If you are interested in knowing how the KickJS was created, I’ll here discuss the technologies used for creating the editor.
KickJS will shield away some of the complexity of WebGL and provide meaningful abstractions for game programmers (such as cameras, materials and game objects).
I’m creating KickJS as a part of my master thesis and the engine is still under heavy development. Expect to see more to this engine in the future. I’ll give a feature walkthrough in a later blog post, when the engine is more mature. In the meantime feel free to dig into the code on GitHub.
Even though KickJS Shader Editor is not a game, it is build using KickJS. This keeps the source code of shader editor fairly simple.
KickJS (including the shader editor) is open source under the BSD and is available at GitHub (github.com/mortennobel/KickJS).
For the source editor I decided to use ACE (ace.ajax.org). The ACE editor provides languages support for many languages, but not for GLSL. However since it already provided support for C, it was fairly easy to modify the C code to write a syntax highlighter for GLSL.
ACE is open source under the Mozilla tri-license (MPL/GPL/LGPL).
Google App Engine
As web hosting provider I use Google App Engine (code.google.com/appengine/) – an easy way to host scaleable web applications.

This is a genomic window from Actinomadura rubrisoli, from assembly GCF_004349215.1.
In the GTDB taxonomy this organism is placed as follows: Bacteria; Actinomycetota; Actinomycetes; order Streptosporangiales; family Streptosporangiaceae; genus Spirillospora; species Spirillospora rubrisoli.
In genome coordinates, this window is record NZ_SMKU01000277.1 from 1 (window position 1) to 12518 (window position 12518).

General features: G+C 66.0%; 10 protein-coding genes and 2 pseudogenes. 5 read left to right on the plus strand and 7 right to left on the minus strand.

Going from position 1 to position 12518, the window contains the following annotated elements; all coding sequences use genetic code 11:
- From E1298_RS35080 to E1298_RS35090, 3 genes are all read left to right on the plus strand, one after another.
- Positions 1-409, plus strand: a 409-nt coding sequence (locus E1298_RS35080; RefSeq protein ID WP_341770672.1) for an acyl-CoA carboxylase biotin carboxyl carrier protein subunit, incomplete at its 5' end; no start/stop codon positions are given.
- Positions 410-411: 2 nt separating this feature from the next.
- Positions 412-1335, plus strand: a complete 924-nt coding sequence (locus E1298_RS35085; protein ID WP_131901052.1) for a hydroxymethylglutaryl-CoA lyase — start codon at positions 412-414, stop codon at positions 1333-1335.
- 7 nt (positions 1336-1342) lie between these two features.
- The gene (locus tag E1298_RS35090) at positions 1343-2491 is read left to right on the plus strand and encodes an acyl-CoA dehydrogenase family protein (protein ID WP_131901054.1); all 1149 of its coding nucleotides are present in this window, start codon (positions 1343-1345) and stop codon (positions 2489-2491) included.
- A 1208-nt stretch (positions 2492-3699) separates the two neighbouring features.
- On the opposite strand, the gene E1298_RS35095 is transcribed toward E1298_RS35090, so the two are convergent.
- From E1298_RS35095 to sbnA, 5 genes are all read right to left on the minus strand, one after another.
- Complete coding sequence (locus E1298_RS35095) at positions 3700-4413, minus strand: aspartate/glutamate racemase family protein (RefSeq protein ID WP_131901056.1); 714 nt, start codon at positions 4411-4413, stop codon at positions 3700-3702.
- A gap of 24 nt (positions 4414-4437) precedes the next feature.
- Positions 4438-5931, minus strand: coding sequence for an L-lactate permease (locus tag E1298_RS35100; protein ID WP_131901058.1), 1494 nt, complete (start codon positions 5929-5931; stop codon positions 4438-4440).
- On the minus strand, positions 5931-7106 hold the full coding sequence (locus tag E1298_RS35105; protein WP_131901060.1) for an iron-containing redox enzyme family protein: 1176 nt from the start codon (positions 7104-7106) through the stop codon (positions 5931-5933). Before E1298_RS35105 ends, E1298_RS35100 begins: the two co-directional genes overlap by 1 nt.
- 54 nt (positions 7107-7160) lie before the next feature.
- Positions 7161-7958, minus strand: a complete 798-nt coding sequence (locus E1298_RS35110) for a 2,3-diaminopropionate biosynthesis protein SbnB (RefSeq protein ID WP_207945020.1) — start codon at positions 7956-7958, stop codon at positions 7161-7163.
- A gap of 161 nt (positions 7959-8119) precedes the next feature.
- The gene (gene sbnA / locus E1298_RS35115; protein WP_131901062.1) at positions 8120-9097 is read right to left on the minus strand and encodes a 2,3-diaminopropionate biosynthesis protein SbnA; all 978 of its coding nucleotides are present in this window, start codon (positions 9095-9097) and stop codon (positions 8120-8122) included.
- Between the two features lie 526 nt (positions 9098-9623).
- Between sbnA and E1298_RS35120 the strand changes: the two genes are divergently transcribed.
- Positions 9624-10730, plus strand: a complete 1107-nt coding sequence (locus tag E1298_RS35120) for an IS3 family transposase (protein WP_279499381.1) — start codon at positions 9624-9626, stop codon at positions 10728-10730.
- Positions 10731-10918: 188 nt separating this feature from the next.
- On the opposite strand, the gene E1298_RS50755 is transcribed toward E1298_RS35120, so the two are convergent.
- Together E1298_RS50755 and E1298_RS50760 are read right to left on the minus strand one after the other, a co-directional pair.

I also use the Google App Engine for authenticating the users. To keep things simple only Google accounts are supported, but this could be extended to OpenID at a later point in time (also supported by App Engine).
The web-server code for KickJS is currently not released as open source, but I’m planning to do so in the near future.
When a shader is saved, the database key is stored in the url as a hash. If the browser sees a hashtag when loading the editor, it requests the associated shader from the server using a blocking AJAX request, and then remove the hash from the url.
One problem with keys in Googles data store is that they can be very long. And since long urls are ugly, I uses Google’s URL Shortener web service (code.google.com/apis/urlshortener/) to give me very short urls that the users can use for sharing. Another benefit of doing so, is that the users can use the shortened URL to track hit of their shader.
For UI component framework I choose YUI (yuilibrary.com), simple because it provides a nice abstraction over the browser DOM.
YUI is open source under the BSD License.
To give an idea of how the different components interact, I have created the following diagram: